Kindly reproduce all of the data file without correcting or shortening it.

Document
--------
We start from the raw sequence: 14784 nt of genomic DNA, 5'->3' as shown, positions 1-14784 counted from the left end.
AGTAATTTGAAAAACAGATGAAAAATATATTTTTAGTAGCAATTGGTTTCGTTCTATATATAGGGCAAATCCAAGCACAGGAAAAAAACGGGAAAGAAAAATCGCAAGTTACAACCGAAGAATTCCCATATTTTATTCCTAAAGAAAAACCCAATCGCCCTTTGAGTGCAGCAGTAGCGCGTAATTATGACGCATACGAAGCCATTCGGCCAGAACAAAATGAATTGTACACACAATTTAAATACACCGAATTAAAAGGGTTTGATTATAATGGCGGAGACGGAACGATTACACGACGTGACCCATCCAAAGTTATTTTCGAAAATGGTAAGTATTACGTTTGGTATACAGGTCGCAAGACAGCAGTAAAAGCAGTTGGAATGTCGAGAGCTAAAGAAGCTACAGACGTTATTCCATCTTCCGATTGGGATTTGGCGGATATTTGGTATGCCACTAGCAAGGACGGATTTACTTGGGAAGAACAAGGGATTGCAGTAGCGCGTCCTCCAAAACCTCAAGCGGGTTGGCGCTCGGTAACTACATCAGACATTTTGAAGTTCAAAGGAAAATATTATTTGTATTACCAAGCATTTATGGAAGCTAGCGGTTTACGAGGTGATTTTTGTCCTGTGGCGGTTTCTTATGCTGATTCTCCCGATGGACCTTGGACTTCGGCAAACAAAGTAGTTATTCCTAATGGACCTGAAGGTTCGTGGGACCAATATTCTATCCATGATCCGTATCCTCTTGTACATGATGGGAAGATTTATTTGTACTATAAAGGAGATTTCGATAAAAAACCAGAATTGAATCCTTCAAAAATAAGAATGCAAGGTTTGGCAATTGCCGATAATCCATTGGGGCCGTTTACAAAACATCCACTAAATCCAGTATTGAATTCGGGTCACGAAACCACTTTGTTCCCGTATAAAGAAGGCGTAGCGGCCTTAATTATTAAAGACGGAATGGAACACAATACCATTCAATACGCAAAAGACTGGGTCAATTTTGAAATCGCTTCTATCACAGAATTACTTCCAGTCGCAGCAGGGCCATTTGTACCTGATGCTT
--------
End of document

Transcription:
We start from the raw sequence: 14784 nt of genomic DNA, 5'->3' as shown, positions 1-14784 counted from the left end.
AGTAATTTGAAAAACAGATGAAAAATATATTTTTAGTAGCAATTGGTTTCGTTCTATATATAGGGCAAATCCAAGCACAGGAAAAAAACGGGAAAGAAAAATCGCAAGTTACAACCGAAGAATTCCCATATTTTATTCCTAAAGAAAAACCCAATCGCCCTTTGAGTGCAGCAGTAGCGCGTAATTATGACGCATACGAAGCCATTCGGCCAGAACAAAATGAATTGTACACACAATTTAAATACACCGAATTAAAAGGGTTTGATTATAATGGCGGAGACGGAACGATTACACGACGTGACCCATCCAAAGTTATTTTCGAAAATGGTAAGTATTACGTTTGGTATACAGGTCGCAAGACAGCAGTAAAAGCAGTTGGAATGTCGAGAGCTAAAGAAGCTACAGACGTTATTCCATCTTCCGATTGGGATTTGGCGGATATTTGGTATGCCACTAGCAAGGACGGATTTACTTGGGAAGAACAAGGGATTGCAGTAGCGCGTCCTCCAAAACCTCAAGCGGGTTGGCGCTCGGTAACTACATCAGACATTTTGAAGTTCAAAGGAAAATATTATTTGTATTACCAAGCATTTATGGAAGCTAGCGGTTTACGAGGTGATTTTTGTCCTGTGGCGGTTTCTTATGCTGATTCTCCCGATGGACCTTGGACTTCGGCAAACAAAGTAGTTATTCCTAATGGACCTGAAGGTTCGTGGGACCAATATTCTATCCATGATCCGTATCCTCTTGTACATGATGGGAAGATTTATTTGTACTATAAAGGAGATTTCGATAAAAAACCAGAATTGAATCCTTCAAAAATAAGAATGCAAGGTTTGGCAATTGCCGATAATCCATTGGGGCCGTTTACAAAACATCCACTAAATCCAGTATTGAATTCGGGTCACGAAACCACTTTGTTCCCGTATAAAGAAGGCGTAGCGGCCTTAATTATTAAAGACGGAATGGAACACAATACCATTCAATACGCAAAAGACTGGGTCAATTTTGAAATCGCTTCTATCACAGAATTACTTCCAGTCGCAGCAGGGCCATTTGTACCTGATGCTT